- Release tension in the arms.
Whenever you can, let the top of the forearms release a little tension. You can do this in yoga poses where the arms are extended like in warrior 2, triangle, etc by allowing the hands and fingers to be soft. No “Jazz Hands” in your class! It is possible to keep the arms engaged without adding extra tension.
- Strengthen the muscles on the under part of the forearm.
The under part of the forearm is strengthen from pushing activities. When bearing weight on the wrists, use your muscles as if you were literally trying to push the floor away. ( I know you’ve heard a yoga teacher somewhere say that to you. This is why.)
- Use your fingers!
When in poses where there is weight on the wrists like plank and downward dog, press the fingertips into the mat to engage the muscles in the forearm. It may even help to literally claw the mat so the third knuckle (the one closest to your fingertip) of each finger lifts slightly away from the mat.
- Keep the weight toward the thumb part of the hand.
The radius is the larger and stronger of the two forearm bones. When you keep the weight on the part of the hand with the thumb and forearm finger, it transfers much of the effort into the upper arm none for additional support. The weight is even further distributed to the core through the upper arm and shoulder, so abdominal and back strengthening exercises will also do wonders for your wrists. If the weight shifts toward the pinky, the weight is mostly in the ulna and access to the upper arm for support is lost dumping the weight into the little carpals.
Stretches and Strengtheners
- Extend one arm out with the fingers down and the palm facing away from the body. Use the opposite hand to draw the fingertips back toward the body trying to include the thumb as well. Hold for 30 seconds and switch sides. You can do this one finger at a time while keeping the others fingers reaching toward the floor holding each finger for about 10 seconds.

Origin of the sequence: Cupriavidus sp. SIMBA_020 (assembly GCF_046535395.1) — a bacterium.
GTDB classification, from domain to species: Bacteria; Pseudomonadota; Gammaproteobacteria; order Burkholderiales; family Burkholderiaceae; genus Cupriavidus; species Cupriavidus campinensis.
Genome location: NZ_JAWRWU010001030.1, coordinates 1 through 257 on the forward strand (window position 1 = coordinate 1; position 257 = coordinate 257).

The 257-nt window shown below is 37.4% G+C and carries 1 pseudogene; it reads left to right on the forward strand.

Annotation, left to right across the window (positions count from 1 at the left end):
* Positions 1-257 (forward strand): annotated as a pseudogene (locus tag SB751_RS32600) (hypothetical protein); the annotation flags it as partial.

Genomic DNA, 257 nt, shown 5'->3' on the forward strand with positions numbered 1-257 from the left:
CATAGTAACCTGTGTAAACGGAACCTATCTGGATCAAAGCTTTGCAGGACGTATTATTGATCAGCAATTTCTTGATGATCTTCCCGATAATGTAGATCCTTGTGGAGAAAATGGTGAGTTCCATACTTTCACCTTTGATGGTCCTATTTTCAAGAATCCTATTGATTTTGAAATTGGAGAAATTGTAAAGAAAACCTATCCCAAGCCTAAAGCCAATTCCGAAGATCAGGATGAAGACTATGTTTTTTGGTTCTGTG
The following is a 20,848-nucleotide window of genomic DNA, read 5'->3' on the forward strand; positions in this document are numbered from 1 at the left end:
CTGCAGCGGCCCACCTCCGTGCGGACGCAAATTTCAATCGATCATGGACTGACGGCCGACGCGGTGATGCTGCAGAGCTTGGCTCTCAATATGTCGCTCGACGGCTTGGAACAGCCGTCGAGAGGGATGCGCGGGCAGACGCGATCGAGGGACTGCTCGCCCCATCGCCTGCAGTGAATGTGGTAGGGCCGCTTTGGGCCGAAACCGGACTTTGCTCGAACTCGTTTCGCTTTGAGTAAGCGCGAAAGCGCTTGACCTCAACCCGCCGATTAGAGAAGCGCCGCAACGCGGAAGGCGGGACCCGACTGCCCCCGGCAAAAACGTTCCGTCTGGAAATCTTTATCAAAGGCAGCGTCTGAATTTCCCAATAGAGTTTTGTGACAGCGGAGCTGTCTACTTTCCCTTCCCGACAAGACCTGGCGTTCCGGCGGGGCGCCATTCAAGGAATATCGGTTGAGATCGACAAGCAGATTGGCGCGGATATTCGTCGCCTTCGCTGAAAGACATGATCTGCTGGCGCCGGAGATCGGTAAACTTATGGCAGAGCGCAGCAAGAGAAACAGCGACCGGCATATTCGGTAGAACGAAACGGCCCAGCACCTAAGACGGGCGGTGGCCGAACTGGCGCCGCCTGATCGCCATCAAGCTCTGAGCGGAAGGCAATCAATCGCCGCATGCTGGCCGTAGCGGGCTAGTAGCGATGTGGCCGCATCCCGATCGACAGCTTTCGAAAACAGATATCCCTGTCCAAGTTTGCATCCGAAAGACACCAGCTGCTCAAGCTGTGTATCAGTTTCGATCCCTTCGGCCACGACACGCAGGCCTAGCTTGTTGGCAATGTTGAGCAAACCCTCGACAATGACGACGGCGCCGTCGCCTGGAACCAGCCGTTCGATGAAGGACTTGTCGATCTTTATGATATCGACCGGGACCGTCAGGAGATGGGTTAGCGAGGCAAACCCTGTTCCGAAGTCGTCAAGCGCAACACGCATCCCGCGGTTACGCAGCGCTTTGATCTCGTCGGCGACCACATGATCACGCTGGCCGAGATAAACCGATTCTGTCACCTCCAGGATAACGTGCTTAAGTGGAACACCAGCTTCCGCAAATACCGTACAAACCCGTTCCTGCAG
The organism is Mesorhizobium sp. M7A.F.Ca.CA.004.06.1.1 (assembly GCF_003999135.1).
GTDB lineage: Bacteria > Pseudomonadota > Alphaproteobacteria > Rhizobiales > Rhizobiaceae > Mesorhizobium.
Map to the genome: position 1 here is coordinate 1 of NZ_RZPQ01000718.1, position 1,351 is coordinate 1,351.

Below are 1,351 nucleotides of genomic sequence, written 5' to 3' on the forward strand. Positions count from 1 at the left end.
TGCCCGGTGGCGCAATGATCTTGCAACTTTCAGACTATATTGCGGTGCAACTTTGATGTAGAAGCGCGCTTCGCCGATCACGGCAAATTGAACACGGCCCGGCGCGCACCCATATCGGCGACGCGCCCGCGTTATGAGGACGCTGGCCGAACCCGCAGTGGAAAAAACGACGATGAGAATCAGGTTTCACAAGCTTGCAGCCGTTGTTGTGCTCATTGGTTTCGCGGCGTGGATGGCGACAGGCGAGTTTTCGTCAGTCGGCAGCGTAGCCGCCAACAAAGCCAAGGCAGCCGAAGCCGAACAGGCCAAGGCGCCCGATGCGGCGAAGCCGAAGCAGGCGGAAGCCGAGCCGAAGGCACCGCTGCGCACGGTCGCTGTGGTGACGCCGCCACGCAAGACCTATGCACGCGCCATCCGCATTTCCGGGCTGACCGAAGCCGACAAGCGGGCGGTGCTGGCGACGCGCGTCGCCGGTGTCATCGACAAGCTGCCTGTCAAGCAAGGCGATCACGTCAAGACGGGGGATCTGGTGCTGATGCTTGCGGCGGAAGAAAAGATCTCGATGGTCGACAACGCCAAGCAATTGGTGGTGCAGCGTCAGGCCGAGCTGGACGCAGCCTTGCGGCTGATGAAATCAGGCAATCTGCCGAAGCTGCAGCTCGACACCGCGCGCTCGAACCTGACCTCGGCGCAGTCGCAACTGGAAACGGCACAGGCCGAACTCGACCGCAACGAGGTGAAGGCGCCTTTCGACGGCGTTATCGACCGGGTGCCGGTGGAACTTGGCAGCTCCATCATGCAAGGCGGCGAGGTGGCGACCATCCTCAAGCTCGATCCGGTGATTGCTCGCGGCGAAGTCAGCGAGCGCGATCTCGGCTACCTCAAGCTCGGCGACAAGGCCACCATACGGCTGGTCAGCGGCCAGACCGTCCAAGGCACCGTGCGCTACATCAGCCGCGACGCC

- Reach one arm forward with the palm of the hand facing down. With the opposite hand, press into the back of the hand and draw the palm down and toward the body keeping the fingers straight and without bending the elbow. Press the extended arm forward into the opposite palm to stretch the top of the forearm. Hold for 30 seconds and do the opposite side.
- Extend the arms away from the body with the palms facing up. Without moving the wrist, draw the thumbs to the palms, wrap the first fingers around followed by the other fingers trying to individuate the movement until you have fists. Without bending the elbows, slowly curl the the fists toward the body without letting the arms rotate in. Slowly reverse the movement. Repeat 3-5 times.
- With the thumbs tucked under the fingers in fists, reach the arms forward with the thumb part of the hand facing up. Keep the arms straight and curl the thumbs away from the body and down and the pinkies move closer. Hold for 10-30 seconds and repeat 3-5 times.